Hunger Games and Protest

220px-Hunger_gamesThis morning’s Weekend Edition/Saturday on NPR included a brief interview with Stephen Carter, a professor and novelist who discusses how Suzanne Collin’s massively popular series of books and movies mirrors much of what’s happening lately, so much so that the District 12 Salute is being used by protesters around the world.

I generally like to wave at everyone on the bandwagon as it passes me by, so the universal fascination with Katniss et al. gave me the reason I needed to leave these books in the bookstore. (NB: I was well into Harry Potter before the world went mad.)

I didn’t like the first book in Collins’ series, yet forced myself to read it a second time and found it a bit more tolerable. Even so, I was not inspired to finish the series. One, there are an awful lot of really good books for adults that I haven’t yet read. Two, the idea of children killing children (pace Lord of the Flies) appalls me. And three, I’m not a huge fan of dystopian novels in the first place!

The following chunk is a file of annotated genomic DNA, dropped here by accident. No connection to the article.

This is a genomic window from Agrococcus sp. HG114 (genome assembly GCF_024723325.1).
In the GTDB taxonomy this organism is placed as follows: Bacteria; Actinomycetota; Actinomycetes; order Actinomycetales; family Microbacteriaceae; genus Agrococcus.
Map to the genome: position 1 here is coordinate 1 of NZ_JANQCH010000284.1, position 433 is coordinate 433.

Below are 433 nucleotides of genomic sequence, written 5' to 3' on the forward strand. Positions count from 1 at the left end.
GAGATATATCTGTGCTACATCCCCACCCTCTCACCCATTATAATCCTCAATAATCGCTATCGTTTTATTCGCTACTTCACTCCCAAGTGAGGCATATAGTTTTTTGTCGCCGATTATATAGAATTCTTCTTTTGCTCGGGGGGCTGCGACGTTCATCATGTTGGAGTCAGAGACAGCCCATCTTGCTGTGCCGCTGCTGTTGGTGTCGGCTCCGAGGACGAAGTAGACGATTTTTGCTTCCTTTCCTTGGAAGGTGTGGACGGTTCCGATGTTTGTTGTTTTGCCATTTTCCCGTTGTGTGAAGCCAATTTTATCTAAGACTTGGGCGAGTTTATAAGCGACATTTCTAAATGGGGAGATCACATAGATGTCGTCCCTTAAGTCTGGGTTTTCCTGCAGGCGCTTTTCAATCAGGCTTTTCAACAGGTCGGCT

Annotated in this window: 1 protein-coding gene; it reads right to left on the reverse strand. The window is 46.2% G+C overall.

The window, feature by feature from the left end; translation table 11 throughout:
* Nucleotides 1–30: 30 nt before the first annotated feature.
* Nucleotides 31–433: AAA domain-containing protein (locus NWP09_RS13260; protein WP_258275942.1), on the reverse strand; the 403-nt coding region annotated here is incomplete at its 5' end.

But after hearing Carter’s analysis of The Hunger Games, six years after publication still relevant to current national and world affairs, I’m starting to rethink my too off-handed dismissal of the series. I’m not yet ready to buy the books, but I know I can find them in my library. Holiday reading! Yay! Or maybe not “Yay”. Maybe just a limp wave of resignation. I’m not expecting a happy read, but with Carter’s analysis in my head, I have hopes for an interesting one.